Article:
Children monitored regularly for height and weight from an early age are less likely to be overweight according to research by University of Manchester and Oxford experts.
Publishing in the journal Preventive Medicine Reports today, the researchers say current practice may fail to spot a large number of children who are a normal weight on school entry but develop obesity in later in their lives.
Typically, a single measurement is taken when children start school, which may not be repeated until they are aged 11; only children who are obese from a very young age are easily identified for support.
The data allowed them to plot population-level and individual-level growth curves for girls and boys and find typical patterns.
The study reviewed the literature and pooled data from 54 studies and over 750,000 children worldwide.
According to Dr Heather Robinson who conducted the research while at The University of Manchester, the research shows that children should be measured regularly from a young age to help prevent obesity in later life.
According to the review, since 2000 late increasing children have made up 5-19 percent of children in the UK, USA and Australia.
She said: “Adult BMI starts to be predictable from child growth patterns from as early as age 2 years in some children so we should be measuring them from that age.
“However, as most measurement programmes are linked to schools as a way of accessing large groups of children, we can still achieve much by making the most of these observations between 4 and 11 years of age.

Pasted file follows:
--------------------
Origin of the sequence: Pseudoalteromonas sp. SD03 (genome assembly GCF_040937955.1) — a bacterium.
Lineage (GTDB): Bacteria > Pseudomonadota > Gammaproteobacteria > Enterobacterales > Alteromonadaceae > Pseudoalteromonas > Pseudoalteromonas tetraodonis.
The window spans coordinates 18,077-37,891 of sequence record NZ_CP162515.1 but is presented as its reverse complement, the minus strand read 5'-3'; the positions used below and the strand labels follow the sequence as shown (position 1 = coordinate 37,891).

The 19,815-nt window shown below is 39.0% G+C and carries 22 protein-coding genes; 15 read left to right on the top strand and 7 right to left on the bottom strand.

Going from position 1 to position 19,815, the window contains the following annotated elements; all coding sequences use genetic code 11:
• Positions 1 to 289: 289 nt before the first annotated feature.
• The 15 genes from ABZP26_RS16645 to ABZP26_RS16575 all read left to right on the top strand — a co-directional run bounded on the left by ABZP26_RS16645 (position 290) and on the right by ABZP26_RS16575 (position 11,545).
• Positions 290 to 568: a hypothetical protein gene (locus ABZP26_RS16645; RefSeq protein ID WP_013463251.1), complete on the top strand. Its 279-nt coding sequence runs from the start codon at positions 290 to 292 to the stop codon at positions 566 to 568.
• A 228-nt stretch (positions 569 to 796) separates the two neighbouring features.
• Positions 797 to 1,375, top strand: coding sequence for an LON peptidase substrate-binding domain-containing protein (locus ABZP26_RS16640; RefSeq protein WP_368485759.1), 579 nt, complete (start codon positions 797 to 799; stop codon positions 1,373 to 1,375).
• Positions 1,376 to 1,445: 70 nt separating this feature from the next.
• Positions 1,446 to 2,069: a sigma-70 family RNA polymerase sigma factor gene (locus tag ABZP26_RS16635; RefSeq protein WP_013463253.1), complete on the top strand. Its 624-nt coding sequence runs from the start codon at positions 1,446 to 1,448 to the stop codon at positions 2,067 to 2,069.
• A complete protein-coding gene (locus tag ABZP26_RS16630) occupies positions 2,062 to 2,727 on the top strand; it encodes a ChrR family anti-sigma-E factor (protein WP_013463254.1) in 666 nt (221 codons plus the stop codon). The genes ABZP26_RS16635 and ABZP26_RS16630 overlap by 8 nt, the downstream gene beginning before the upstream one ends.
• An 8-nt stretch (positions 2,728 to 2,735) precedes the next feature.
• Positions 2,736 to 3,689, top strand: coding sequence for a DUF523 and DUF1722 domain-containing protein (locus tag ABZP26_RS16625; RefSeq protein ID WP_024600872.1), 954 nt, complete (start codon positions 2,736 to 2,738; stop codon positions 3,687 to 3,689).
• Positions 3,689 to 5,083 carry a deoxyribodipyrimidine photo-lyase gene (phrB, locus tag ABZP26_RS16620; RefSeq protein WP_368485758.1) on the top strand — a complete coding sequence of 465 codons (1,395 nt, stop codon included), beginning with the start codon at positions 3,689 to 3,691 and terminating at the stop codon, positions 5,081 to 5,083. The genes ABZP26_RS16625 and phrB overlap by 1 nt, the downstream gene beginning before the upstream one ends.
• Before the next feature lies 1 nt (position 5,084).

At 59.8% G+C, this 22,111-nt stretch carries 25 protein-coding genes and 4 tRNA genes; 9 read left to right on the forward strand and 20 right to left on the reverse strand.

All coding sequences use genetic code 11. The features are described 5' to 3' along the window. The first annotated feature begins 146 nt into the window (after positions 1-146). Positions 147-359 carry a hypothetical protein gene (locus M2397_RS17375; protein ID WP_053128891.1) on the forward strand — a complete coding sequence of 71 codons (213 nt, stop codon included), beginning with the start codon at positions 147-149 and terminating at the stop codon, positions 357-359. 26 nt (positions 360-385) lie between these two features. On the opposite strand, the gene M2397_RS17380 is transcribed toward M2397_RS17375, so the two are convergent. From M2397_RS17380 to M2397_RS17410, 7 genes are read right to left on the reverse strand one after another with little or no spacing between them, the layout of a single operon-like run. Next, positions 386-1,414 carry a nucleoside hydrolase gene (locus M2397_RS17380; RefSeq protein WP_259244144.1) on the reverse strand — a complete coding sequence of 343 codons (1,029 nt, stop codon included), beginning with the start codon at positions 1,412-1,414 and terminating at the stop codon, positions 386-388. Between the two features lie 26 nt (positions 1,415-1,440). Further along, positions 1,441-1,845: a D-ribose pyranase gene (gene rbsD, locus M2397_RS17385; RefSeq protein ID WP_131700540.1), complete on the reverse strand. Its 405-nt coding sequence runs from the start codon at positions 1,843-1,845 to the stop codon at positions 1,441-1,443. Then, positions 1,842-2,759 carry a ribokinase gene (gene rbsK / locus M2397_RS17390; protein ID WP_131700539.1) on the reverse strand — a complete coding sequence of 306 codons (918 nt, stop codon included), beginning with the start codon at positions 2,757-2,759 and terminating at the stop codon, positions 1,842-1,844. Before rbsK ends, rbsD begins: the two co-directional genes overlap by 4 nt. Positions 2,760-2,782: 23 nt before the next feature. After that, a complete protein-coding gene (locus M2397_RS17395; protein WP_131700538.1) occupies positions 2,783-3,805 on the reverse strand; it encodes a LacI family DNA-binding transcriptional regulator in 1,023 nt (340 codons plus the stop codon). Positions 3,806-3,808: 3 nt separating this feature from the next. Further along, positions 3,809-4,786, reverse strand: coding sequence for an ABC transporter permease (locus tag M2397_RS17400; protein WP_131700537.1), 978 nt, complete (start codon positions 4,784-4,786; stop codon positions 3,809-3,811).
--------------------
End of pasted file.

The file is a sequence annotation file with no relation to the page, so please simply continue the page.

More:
“Continuing closures of Sure Start centres which measure UK babies could mean the few early years measurements parents get could soon be lost.
“Each year a number of parents indicate that the current format of the National Child Measurement Programme, which informs parents of children’s underweight and overweight at age 4-5 and 10-11, is unhelpful.
“Our work reiterates that not only are a minority of children identified as obese when they are following healthy growth pathways, but a group of children who become obese later have BMIs in the normal range at 4-5 years, so are missed.”
Previous studies have shown that many health problems are linked to how trajectories of weight and height in early childhood.
This includes including adult obesity, metabolic syndrome, non–alcoholic fatty liver disease and type 1 diabetes.
The research also shows that children adopt distinctive growth patterns before or within the 4-11 year age range.
Dr Matt Sperrin, from The University of Manchester added: “The trajectories we discovered can be classified into types which can be used to predict later life health outcomes.
“High risk growth trajectories predisposing adult obesity diverge from less harmful trajectories by approximately age 5.
“So we therefore argue that children and their parents should be targeted for support on healthy lifestyles considerably before this point.”
Dr Rinita Dam, from the University of Oxford, said: “We need to find effective ways of communicating issues related to children’s growth to their parents.
“We feel that by proactively encouraging and supporting parents and children to talk about this sensitive subject in a non-judgemental environment, much can be achieved.”